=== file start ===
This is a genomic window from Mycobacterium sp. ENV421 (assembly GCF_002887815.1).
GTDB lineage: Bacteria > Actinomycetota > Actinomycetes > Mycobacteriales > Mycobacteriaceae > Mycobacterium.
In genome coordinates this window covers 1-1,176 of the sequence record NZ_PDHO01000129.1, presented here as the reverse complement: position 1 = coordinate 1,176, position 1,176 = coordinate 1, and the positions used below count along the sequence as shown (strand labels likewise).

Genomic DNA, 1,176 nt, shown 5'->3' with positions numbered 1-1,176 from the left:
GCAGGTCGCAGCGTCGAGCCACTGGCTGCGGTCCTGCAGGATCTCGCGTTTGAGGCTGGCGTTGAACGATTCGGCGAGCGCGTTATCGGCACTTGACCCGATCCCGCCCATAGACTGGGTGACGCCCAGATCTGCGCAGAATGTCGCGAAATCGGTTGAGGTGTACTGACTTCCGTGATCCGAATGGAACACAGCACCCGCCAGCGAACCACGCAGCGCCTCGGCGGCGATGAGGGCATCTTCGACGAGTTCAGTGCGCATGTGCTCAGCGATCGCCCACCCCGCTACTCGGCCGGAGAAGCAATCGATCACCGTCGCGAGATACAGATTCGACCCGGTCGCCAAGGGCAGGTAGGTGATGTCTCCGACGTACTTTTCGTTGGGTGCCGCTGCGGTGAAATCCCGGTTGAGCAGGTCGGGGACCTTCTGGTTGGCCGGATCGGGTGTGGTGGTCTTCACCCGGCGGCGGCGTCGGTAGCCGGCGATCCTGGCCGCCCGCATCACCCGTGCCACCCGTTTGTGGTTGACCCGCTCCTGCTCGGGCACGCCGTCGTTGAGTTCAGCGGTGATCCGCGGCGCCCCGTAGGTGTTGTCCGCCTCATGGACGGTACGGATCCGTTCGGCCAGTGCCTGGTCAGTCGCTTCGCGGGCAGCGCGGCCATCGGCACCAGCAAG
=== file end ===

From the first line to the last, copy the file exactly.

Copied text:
This is a genomic window from Mycobacterium sp. ENV421 (assembly GCF_002887815.1).
GTDB lineage: Bacteria > Actinomycetota > Actinomycetes > Mycobacteriales > Mycobacteriaceae > Mycobacterium.
In genome coordinates this window covers 1-1,176 of the sequence record NZ_PDHO01000129.1, presented here as the reverse complement: position 1 = coordinate 1,176, position 1,176 = coordinate 1, and the positions used below count along the sequence as shown (strand labels likewise).

Genomic DNA, 1,176 nt, shown 5'->3' with positions numbered 1-1,176 from the left:
GCAGGTCGCAGCGTCGAGCCACTGGCTGCGGTCCTGCAGGATCTCGCGTTTGAGGCTGGCGTTGAACGATTCGGCGAGCGCGTTATCGGCACTTGACCCGATCCCGCCCATAGACTGGGTGACGCCCAGATCTGCGCAGAATGTCGCGAAATCGGTTGAGGTGTACTGACTTCCGTGATCCGAATGGAACACAGCACCCGCCAGCGAACCACGCAGCGCCTCGGCGGCGATGAGGGCATCTTCGACGAGTTCAGTGCGCATGTGCTCAGCGATCGCCCACCCCGCTACTCGGCCGGAGAAGCAATCGATCACCGTCGCGAGATACAGATTCGACCCGGTCGCCAAGGGCAGGTAGGTGATGTCTCCGACGTACTTTTCGTTGGGTGCCGCTGCGGTGAAATCCCGGTTGAGCAGGTCGGGGACCTTCTGGTTGGCCGGATCGGGTGTGGTGGTCTTCACCCGGCGGCGGCGTCGGTAGCCGGCGATCCTGGCCGCCCGCATCACCCGTGCCACCCGTTTGTGGTTGACCCGCTCCTGCTCGGGCACGCCGTCGTTGAGTTCAGCGGTGATCCGCGGCGCCCCGTAGGTGTTGTCCGCCTCATGGACGGTACGGATCCGTTCGGCCAGTGCCTGGTCAGTCGCTTCGCGGGCAGCGCGGCCATCGGCACCAGCAAG